POEMS BY MEMBERS
HE HUMS AS HE MILKS
He hums as he milks
and the cows stand quiet
at dawn, in the barn
sunlight through the open door
their auburn coats.
Are they aware,
do they hear those geese calling?
Our child turns six
months old and my wife
says, we're bad parents:
we haven't been
There's all the research,
you know . . . and
of course she's right,
so I panic and scramble
to salvage something
in life--for the poor
plebeian at our feet.
I wiggle out (desperate
times, desperate logic)
and offer a long-shot:
But Mozart didn't
listen to Mozart
as a child, right?
Hope rolls in slowly,
settles around us like
a welcome fog,
chills us out awhile.
But the fog horn intrudes
somewhere in the distance
(and the sun always wins
in the end anyway),
reminding us deep down
that some lies
you just can't buy.
Mozart, after all,
was Mozart, not Joseph
And besides, he actually
did listen to Mozart
as a child. He just wrote
down the notes from
playing in his head.
HOW NOT TO WRITE A POEM
Step ONE and Step TWO
Do not think, do not stew.
Step THREE and Step FOUR
Less is never more.
Step Five and Step SIX
All words really do mix.
Step SEVEN and Step EIGHT
Gotta love the hate . . .
Step NINE and Step TEN
What did that last line mean?
Because I am pretty sure
it did not make sense. I mean really. Come on. What
kind of poem is this? Oh poems!
HIDE AND SEEK
Ian Scott Paterson
If beauty were in season,
how might one hunt it?
Be it me, Iíd start with rod an reel.
I'd tie to heavy-test line the ugliest,
most appalling lure I could find.
Beauties do eat uglies don't they?
But what if beauty
doesnít take to bait?
I suppose Iíd try to trap it.
Iíd use a ray of light or two
and a shutter to catch and contain.
But where would I find a shutter fast enough?
But do you think that
beauty can be caught?
Maybe the best that I can do is
just to let the pictures speak
their thousand words.
And just sit back and listen.
COME UNTO ME, LORD
Bring unto me a day of peace
Where love abounds with your grace.
Home is far away from this rat race,
And Iím so alone in this place.
My heart cries out for Your
And the sight of light from above.
Though I walk near a cave in daylight,
The cold darkness surrounds me like a plight.
Come unto me with heavenís
joy for this day.
As I pray in earnest that you wonít delay,
Tonight Iíll watch Your universe on display
And remember life is like a child at play.
I know that I shall never see
a poet quite as glib as me.
Now I've said that, mon ami,
I'll bet I've made an enemy.
HIS NAME IS WONDERFUL
Henrietta W. Romman
We wonder at our
Great Good God
Who takes big steps to rest our mind.
In His sure Word he hides a rod,
We wonder at our Great Good God!
He hears our cries, and he would nod,
He made the heavens and mankind
We wonder at our Great Good God
Who takes big steps to rest our mind.
WOMAN, NINETY-THREE, DIES
She leaves the bank accounts,
and a small gray house to her ten nieces and nephews
in faraway places who did not visit. In the living room,
a Zenith television glows on two snowy channels.
In the yard, the heart-shaped leaves of mournful treetops
click and clack restlessly as if they might tell lively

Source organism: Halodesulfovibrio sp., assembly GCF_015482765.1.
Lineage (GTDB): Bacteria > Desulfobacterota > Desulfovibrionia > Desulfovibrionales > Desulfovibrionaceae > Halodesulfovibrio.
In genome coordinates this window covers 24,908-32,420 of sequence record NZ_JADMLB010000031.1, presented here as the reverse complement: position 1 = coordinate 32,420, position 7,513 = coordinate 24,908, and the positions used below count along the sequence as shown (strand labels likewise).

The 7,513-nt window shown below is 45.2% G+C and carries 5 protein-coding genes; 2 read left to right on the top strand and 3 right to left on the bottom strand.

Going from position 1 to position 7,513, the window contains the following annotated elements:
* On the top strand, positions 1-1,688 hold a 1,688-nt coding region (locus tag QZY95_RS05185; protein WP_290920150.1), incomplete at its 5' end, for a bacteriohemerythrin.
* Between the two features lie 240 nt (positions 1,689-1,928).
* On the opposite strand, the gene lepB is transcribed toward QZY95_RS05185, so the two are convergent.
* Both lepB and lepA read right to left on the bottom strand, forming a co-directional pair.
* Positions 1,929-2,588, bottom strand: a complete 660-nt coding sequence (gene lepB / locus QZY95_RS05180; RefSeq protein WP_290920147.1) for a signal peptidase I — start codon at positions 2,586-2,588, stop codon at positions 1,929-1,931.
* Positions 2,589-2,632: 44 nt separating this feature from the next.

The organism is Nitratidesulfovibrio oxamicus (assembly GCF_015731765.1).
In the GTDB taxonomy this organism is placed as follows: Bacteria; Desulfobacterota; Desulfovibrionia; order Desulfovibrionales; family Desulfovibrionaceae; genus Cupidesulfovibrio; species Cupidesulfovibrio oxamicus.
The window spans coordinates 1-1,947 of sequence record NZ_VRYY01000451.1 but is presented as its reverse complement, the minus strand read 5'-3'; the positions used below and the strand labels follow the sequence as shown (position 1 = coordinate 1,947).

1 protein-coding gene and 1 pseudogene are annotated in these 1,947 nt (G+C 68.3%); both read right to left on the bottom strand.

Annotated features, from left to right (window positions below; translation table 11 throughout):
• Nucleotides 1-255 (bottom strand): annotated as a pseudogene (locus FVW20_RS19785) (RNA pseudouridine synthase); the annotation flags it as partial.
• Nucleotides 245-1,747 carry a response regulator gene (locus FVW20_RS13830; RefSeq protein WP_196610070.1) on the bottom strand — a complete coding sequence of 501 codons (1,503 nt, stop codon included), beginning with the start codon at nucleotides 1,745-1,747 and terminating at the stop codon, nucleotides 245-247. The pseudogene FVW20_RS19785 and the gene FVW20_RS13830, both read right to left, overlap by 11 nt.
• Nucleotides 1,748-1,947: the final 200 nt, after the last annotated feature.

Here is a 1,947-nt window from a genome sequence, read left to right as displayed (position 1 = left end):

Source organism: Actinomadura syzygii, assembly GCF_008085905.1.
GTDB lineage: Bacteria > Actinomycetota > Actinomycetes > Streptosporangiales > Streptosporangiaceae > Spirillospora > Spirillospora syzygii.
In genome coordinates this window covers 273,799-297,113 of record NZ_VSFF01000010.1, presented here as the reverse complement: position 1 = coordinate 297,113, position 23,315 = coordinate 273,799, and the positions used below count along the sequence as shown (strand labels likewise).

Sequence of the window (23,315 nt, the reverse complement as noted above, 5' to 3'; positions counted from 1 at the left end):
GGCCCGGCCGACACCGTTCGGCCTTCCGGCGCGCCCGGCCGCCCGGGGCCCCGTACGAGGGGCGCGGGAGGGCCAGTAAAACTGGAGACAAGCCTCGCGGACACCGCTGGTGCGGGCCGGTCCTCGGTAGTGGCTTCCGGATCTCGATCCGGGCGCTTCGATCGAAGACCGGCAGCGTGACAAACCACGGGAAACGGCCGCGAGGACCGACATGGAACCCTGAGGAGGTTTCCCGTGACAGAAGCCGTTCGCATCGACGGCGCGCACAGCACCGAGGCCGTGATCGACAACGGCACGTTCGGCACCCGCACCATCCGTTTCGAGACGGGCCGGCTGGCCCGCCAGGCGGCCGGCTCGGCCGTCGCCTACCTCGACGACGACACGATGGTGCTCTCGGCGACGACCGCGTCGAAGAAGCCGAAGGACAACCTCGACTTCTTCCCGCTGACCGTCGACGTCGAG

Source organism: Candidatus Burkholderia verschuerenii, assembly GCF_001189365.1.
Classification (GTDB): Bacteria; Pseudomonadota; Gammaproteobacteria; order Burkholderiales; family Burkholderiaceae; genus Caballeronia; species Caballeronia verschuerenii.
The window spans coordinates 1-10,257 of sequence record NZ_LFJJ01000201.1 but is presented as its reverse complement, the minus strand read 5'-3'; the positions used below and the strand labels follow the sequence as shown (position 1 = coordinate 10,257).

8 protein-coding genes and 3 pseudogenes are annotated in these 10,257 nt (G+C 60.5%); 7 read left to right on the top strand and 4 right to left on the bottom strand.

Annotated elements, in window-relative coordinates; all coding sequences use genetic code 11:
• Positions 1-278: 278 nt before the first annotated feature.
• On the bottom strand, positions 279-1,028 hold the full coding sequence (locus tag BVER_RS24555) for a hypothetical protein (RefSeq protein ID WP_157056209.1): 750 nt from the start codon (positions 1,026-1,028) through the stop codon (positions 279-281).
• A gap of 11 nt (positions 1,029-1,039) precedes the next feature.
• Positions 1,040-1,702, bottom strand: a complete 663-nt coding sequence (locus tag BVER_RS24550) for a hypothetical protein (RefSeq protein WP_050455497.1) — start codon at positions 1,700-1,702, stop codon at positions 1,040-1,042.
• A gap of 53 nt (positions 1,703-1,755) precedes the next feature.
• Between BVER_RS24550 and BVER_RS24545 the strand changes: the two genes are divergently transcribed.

secrets before the sky brews up a storm.
Then I find the light of a
summer day in what seems
a dim picture of a withering world. It reflects off
the uncut grass and gilded weeds around her house.
I, who had come on a whim,
sit low and watch from the fiftiesí dinette set.
From there, I decide to buy the bedding,
only a trace of her; that way I can lay my winter head
on Irmaís flat pillow she leaves behind.
THE HESITANT MAJORITY
Indecision is the valley land
we live below the mountain Certainty,
which shows a sunlit face some days each year
but usually remains obscured by fog,
unknown to all except the brave who climb
to set a flag to prove they fear no more.
Most of us will never climb
its first levels, unsure of who we are
or where we want to be, forgetting names
of places we have been, remembering
an odd melange of things--barnyard smells,
school medals won, descants of nightingales.
We lie in meadows white with
and coax a marmot near to photograph,
but stop to raise binoculars from time
to time to see the scalers on the peaks.
We shun those crags, deny the glories of
their heights--and live with others like ourselves.
When it comes to
you must think like a child.
Simply stare off in Space--
let your imagination run wild.
Some may be an artist,
a musician, or a dreamer.
Some may be an athlete
who strive not to break their femur.
But all in all I really am
quite the creative gal.
Be sure to keep your "wild" thoughts
a little bit moral.
I'm creative because I wrote
this poem for you!
I KNOW WHERE ALL THE SLOPPY DRINKERS ARE
I know who prefers malt Bud
Light or Coors
and those who tipple and then topple cans
from off the railing of their porch or pitch
their semi-empties from the car to street
I know who drops their silver cylinders
amid detritus of a late night bash
especially in college parking lots
at Rush I'll find the metal mother lode
for twice or thrice a day my terrier
and I conduct a seek and seizure search
we are relentless we police our beat
and pick up what can easily be had
so far we haven't tried to dumpster dive
we pick up flattened roadkill and the fresh
catch of the day still dripping amber ooze
you see aluminum is ready cash
the price they pay per pound has gone way up
and trashy drinkers keep our pets in treats
NOT IN MATTHEW, MARK, LUKE, OR JOHN
"Jesus did many other
things as well." John 21:25
Below the heap
where limbs strayed
in spaghetti disarray